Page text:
Semi-conductors of these preferred types, especially where applied in pairs, are capable of measuring strain on the order of 2 1() inches/inch, and lower. By the use of these semi-conductor devices in combinations hereinafter described, gas flow and changes in the rate of gas flow on the order of as little as about 0.05 ftjsec. can be conveniently and accurately measured. In fact, the device is quite reliable in the measurement of rapidly changing gas flows ranging on the order of as low as from about 0.1 to about 4.0 ft./sec., and especially reliable in measuring rapid changes in flow rate ranging as low as from about 0.1 to about 2.0 ft./sec. under a variety of conditions. Moreover, such measurements are feasible without any necessity of resorting to the use of special materials of construction.

Furthermore, in the use of these novel devices, it is found that no more than about 3 percent of the crosssectional area of the gas-carrying conduit is taken up and often much less restricting surface is provided. In fact, it is feasible to use such devices wherein about 0.5 percent and even less of the cross'sectional area of the gas-carrying conduit is restricted.

The invention will be better understood by reference to the following detailed description of specific and preferred embodiments and to the accompanying drawings, reference being made in the description to these drawings.

In the drawings:

FIGURE 1 represents a schematic, simplified and highly desirable form of the apparatus fitted into a gascarrying conduit and in combination with an electrical circuit for measurement of the velocity of flow of gases through a conduit; and

FIGURE 2 illustrates a more preferred embodiment of the apparatus, which apparatus form will not be damaged by sudden surges of gas at extremely high velocity such as sometimes occurs due to unusual conditions within a process.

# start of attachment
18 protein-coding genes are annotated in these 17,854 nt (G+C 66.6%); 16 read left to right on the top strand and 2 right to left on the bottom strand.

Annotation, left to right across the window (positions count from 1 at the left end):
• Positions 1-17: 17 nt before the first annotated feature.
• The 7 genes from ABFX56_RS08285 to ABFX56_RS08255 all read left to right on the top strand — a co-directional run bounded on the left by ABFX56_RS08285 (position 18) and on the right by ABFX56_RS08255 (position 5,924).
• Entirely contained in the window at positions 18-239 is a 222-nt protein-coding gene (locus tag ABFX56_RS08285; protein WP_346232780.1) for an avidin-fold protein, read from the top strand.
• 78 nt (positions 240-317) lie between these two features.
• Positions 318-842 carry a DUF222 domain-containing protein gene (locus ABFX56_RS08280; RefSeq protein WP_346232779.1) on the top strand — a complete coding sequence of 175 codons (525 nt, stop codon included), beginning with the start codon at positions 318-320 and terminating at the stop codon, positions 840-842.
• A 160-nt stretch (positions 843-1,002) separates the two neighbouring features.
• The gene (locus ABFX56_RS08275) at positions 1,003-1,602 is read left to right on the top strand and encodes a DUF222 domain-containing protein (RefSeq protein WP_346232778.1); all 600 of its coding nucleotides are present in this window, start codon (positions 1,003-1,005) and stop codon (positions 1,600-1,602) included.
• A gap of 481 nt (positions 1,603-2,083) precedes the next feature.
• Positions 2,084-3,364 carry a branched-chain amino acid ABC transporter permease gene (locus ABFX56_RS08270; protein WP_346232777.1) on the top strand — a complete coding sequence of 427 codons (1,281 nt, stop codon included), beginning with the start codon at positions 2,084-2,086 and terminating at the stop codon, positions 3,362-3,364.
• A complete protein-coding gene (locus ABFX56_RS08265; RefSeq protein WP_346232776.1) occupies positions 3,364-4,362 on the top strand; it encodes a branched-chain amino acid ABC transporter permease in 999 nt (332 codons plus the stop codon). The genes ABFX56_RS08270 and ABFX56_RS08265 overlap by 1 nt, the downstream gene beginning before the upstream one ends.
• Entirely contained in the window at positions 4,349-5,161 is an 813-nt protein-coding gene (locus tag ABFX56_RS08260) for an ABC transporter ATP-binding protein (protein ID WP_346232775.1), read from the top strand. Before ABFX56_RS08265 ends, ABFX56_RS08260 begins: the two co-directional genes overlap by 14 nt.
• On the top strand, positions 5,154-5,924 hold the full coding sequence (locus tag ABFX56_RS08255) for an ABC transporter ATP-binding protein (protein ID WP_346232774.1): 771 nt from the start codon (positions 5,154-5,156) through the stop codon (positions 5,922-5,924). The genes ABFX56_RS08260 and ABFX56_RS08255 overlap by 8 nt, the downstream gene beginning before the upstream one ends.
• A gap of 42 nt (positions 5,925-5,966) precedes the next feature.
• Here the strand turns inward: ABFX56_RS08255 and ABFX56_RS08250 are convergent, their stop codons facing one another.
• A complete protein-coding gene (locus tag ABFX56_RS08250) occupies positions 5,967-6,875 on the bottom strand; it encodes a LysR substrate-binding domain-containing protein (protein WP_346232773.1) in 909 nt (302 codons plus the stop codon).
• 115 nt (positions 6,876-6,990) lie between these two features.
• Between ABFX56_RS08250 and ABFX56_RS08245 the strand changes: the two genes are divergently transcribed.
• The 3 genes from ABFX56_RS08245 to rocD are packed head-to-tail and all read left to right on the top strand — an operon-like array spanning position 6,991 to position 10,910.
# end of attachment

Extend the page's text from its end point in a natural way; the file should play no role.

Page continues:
Referring to FIGURE 1 is shown a flare stack or conduit 10 through a wall 11 of which is passed strain gauge device 20 which device includes a cantilever arm 21 at the free end of which is located a target 30, the principal surface of which consists primarily of small spheres 31, 32. The spheres 31, 32 provide the major surface upon which gases can impinge and, for best results, the target 30 is generally located at the thread of a stream of moving gas or at the center of a conduit 10. The opposite end of arm 21 is sandwiched or located between strain gauges 22, 23 to which is connected a Wheatstone bridge 40 via lead pairs 41, 48 and 42, 49. The pair of leads 41, 48 connect strain gauge 22 across one side of the Wheatstone bridge 40 wherein is contained resistance element 45. The pair of leads 42, 49 connect strain gauge 23 across the opposite side of the bridge 40 which contains resistance element 46. The strain gauges 22, 23 in effect constitute electrical resistances in the Wheatstone bridge circuit. At static conditions, the total resistance in that half of the bridge 40 containing resistance 45 and strain gauge 22 just balance the total resistance in the other half of the bridge 40 containing resistance 46 and strain gauge 23, and there is no current flowing through galvanometer 47.